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### Frogs Changing Sides

```Date: 09/04/2002 at 21:31:10
From: Jean
Subject: Changing sides

There are ten frogs on ten lilypads to the left. There are ten frogs
on ten lilypads to the right. There is one empty lilypad between them.

The two groups need to swap places. They are only allowed to move in
two ways. A frog may jump over a frog next to it, or a frog may move
onto an empty lilypad next to it. What is the least number of jumps
needed for all the frogs to trade sides?

I can't figure out how to get started.  Do I put one frog on top of
the other on the empty lilypad in the middle, or what?

Jean
```

```
Date: 09/04/2002 at 23:14:46
From: Doctor Peterson
Subject: Re: Changing sides

Hi, Jean.

You never have to violate the rules, such as by putting two frogs on
one pad. Just take it one step at a time. You might want to play with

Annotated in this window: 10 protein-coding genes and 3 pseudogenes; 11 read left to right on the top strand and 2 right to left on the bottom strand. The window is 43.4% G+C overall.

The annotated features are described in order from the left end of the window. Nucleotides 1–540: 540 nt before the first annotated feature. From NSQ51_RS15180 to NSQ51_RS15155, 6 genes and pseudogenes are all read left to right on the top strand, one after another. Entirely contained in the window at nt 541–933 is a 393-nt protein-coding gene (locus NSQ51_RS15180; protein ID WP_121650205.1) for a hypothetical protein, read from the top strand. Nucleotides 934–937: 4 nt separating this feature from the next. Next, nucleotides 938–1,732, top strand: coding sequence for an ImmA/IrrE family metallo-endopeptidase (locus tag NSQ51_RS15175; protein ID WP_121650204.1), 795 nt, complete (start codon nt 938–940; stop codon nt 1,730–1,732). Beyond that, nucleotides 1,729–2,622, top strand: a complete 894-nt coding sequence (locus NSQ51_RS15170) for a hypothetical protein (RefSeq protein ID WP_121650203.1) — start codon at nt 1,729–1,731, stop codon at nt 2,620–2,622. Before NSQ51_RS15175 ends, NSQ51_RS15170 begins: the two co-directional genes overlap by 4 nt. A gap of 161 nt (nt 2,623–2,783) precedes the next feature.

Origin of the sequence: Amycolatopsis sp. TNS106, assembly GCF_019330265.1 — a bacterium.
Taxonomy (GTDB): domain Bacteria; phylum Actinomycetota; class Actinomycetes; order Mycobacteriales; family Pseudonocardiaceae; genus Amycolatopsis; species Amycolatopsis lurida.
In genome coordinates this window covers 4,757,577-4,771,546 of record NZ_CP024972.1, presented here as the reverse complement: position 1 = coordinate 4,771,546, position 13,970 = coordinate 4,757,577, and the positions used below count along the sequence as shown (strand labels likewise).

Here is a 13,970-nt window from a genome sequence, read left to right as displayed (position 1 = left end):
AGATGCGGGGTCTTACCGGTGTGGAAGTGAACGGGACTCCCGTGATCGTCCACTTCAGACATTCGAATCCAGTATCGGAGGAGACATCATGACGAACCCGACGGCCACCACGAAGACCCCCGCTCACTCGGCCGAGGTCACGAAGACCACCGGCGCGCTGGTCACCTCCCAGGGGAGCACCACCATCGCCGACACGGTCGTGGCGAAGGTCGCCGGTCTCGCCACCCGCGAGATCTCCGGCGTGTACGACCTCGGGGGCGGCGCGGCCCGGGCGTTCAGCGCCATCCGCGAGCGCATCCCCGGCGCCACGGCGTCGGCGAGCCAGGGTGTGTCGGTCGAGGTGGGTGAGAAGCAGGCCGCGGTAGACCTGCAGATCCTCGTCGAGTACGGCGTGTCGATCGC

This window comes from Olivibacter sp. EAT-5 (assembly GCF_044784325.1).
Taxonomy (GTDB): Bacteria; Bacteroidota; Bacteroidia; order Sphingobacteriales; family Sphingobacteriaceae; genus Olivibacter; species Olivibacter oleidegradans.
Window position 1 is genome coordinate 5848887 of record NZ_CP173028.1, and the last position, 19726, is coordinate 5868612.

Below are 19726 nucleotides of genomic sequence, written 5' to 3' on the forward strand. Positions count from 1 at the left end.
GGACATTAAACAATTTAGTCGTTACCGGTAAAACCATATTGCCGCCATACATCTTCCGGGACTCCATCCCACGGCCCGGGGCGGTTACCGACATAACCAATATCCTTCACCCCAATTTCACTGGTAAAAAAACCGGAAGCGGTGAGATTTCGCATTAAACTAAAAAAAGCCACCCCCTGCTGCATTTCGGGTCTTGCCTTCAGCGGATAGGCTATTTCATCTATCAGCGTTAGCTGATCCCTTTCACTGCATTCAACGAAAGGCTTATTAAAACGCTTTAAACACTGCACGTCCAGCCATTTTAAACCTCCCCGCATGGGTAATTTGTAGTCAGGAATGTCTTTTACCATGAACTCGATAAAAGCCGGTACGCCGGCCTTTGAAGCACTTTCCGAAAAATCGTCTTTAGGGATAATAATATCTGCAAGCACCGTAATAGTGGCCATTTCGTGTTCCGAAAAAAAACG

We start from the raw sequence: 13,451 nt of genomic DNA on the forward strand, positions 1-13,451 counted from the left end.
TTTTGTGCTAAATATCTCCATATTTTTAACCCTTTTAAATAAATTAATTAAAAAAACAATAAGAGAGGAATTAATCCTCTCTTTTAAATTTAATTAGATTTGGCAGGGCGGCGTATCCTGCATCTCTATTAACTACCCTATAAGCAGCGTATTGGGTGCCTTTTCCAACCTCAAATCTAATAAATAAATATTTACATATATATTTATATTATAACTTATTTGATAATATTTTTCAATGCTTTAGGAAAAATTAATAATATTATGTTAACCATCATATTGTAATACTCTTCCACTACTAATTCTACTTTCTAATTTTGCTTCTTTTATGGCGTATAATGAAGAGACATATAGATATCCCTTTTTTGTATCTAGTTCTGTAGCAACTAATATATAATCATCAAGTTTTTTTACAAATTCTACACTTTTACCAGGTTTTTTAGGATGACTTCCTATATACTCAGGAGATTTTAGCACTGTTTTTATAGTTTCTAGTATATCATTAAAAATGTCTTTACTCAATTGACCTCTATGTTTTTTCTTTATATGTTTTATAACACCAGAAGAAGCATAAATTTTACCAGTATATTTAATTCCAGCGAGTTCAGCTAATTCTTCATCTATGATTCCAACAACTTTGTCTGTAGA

pennies and dimes or some other kind of marker. I'll use letters for
the left group and numbers for the right group:

0 1 2 3 4 5 6 7 8 9 _ a b c d e f g h i j

The first move might be a hop one place into the middle:

0 1 2 3 4 5 6 7 8 9 _ a b c d e f g h i j
\
0 1 2 3 4 5 6 7 8 _ 9 a b c d e f g h i j

or a jump over another into the middle:

0 1 2 3 4 5 6 7 8 9 _ a b c d e f g h i j
-->
0 1 2 3 4 5 6 7 _ 9 8 a b c d e f g h i j

Now you can keep on with the same kinds of moves. But in what order?

One good way to solve a puzzle like this is to start with an easier,
smaller case:

0 _ a

How can we exchange these?

0 _ a
\
_ 0 a
<--
a 0 _
\
a _ 0

That took three moves, and you can't get any better.

Try doing it with two on a side, then three, and you should develop a
strategy that will work for any number, and perhaps discover a pattern
in the number of moves it takes.

If you have any further questions, feel free to write back.

- Doctor Peterson, The Math Forum
http://mathforum.org/dr.math/
```
Associated Topics:
High School Permutations and Combinations
High School Puzzles
Middle School Puzzles

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